Many of elements in early Horrorcore can be found in the rise of trap music. The themes in Ashes 2 Ashes serve as one of the genre’s early precursors. The music of the trap’s early pioneers like Jeezy, T.I and Gucci Mane tell grim tales of their strife in the streets of Atlanta the same way Tommy’s did in Whitehaven. It contained the same 808s and drum patterns of early Memphis sounds, with producers like Zaytoven and Metro Boomin tackling the similar, soul-inspired darkness that Ashes 2 Ashes and Three 6’s Mystic Stylez consist of. The emphasis on local camaraderie also exists in trap music, with albums like Mr. Zone 6 by Gucci Mane and songs like “Dunn Dunn” by Shawty Lo. Gucci even explicitly said that he was influenced by Tommy and other Memphis rappers in an interview with The Fader, stating that “They had the most underground scene, and that was what I gravitated to, the most gutter music”.
With trap becoming the global cultural force it is today, it’s no surprise that Tommy’s career has seen somewhat of a revival. But not in a way that has set him back on top of the Billboard charts. Instead, it has showcased a wider spread of influence that Ashes 2 Ashes and the sounds of Memphis horrorcore has had.
In 2011, skateboarding company Skate Junt released a video called “Chicken Bone Nowison” in reference to Tommy’s refrain on the Runnin’ N Gunnin cut “Killa By Nature”, re-spawning an interest for his music in a whole other subculture. Fan uploaded rips off of Tommy’s music also began appearing on Youtube in 2014 during the peak of the phonk, trillwave and cloud rap that stormed the internet thanks to acts like Spaceghostpurrp, Xavier Wulf, Yung Lean and Suicideyear, all of which used sounds that derive from the Memphis era. Ashes 2 Ashes has also become a popular source for samples, with the song “Screet Type N****” being sampled on ASAP Rocky’s Testing stand out “OG Beeper,” and “Murda In Da 1st Degree” was sampled on “Hard 2 Kill” by Big Baby Tape. Denzel Curry also states in his 2018 interview with Nardwuar that he’s “been coming up on Tommy Wright for years.”
This cult-like fandom has resulted in Tommy Wright cassettes selling for over $100 on sites like Discogs, with his catalogue becoming a rare collectors items for online music heads.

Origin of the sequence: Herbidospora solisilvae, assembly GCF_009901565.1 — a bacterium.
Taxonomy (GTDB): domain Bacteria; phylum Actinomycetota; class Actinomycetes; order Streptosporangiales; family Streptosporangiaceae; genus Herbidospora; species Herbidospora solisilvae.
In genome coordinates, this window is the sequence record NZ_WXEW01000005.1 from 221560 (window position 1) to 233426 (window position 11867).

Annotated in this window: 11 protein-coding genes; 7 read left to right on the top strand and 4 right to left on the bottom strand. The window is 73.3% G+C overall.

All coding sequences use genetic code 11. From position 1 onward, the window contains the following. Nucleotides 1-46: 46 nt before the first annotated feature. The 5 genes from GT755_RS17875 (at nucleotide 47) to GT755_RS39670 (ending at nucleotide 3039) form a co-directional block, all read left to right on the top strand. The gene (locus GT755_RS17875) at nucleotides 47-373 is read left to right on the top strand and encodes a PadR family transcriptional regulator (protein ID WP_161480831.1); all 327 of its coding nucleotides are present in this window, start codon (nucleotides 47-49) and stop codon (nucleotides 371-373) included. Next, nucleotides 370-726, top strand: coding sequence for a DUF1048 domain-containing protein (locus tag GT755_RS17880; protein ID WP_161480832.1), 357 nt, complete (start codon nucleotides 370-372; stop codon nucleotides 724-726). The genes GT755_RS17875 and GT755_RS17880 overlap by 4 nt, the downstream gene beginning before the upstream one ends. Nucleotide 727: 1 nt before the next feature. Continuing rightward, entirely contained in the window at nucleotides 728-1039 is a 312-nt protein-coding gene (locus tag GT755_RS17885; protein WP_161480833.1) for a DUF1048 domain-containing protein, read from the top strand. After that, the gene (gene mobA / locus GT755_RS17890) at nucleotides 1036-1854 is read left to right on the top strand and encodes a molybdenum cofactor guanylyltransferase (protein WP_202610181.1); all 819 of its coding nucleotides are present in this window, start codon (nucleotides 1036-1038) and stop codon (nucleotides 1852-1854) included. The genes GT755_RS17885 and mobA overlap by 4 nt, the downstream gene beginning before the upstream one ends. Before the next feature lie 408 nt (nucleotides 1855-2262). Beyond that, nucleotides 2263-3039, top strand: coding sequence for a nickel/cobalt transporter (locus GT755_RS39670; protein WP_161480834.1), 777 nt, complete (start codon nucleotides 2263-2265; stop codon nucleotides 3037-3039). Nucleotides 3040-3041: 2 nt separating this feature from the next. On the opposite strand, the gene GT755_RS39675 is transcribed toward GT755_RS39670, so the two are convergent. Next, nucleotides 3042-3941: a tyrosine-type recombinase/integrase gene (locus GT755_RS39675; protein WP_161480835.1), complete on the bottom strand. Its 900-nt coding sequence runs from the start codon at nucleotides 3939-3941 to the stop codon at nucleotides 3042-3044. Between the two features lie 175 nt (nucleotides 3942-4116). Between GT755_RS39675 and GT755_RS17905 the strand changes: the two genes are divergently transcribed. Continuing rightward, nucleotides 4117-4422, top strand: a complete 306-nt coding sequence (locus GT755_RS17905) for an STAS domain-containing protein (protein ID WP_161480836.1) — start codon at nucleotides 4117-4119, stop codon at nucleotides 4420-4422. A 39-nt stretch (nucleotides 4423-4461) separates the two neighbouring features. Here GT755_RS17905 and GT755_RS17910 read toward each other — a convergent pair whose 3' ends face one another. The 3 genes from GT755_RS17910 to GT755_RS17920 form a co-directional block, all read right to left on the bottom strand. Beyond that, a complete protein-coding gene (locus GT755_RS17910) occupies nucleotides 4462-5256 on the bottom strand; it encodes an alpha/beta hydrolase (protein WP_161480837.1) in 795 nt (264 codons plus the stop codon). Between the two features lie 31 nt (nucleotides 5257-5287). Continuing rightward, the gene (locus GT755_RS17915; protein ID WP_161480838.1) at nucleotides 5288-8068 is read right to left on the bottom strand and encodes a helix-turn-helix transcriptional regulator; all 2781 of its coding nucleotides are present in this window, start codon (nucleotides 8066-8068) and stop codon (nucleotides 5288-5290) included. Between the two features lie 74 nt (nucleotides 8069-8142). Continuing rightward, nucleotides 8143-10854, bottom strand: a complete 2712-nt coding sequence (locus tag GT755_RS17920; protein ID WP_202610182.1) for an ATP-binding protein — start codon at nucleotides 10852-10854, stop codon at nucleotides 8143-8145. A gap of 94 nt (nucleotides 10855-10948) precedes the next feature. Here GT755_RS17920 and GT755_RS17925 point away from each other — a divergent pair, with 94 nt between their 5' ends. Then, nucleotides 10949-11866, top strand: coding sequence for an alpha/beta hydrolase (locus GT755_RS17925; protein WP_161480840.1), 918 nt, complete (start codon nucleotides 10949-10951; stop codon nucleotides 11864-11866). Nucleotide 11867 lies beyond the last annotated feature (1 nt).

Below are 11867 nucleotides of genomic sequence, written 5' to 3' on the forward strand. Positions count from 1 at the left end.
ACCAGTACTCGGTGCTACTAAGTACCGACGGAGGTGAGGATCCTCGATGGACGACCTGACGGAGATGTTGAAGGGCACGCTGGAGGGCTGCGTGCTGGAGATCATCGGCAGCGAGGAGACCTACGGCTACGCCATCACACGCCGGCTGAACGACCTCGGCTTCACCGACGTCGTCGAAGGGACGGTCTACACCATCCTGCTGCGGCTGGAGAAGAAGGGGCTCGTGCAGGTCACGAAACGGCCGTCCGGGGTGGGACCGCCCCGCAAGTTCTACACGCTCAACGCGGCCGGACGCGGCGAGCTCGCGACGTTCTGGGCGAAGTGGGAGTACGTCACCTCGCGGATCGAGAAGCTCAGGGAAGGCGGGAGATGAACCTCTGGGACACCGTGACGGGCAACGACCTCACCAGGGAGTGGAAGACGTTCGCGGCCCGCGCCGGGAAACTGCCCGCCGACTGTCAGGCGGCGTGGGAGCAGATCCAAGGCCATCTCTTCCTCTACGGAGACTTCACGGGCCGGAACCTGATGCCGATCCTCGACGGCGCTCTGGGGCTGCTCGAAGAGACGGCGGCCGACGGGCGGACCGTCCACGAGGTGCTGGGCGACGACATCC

Tommy’s career today mainly consists of a life on the road, touring everywhere from Washington to Russia with acts like Lil Ugly Mane and Amber London. He’s even toured with hardcore bands like Show Me The Body, showcasing the crossover effect that the Memphis sound posssess. It paints the movement to be more than the prototype for the trap era, but an outlier of hip-hop’s norm with legs of its own. The fan-made documentary ‘’Welcome to Hell: The Influence and History of Memphis Rap’’ by Turismo likens memphis rap to hip-hop’s own black metal, a seemingly relevant comparison when looking at its existence today.
When thinking of Ashes 2 Ashes Dust 2 Dust, I always come back to the correlation between life and death that the cover symbolises. He’s burying the normality of rap music, to create a new life in the form of Horrorcore. He’s burying his old ways to escape adversity with music, creating the opportunity for a new life and laying the blueprint for trap music’s fundamentals. He’s burying the concept of needing a record label to succeed, and creating a blueprint for hip-hop’s independence. And while this project was buried beneath the mainstream rise of Three 6 Mafia and other classic albums coming out the south, Tommy’s career has sustained its life throughout themes and a mindset that still resonates. His signature phrase has always been “Tommy Wright I creep at night”, and after 25 years, the influence of Ashes 2 Ashes is still seeing the light of day.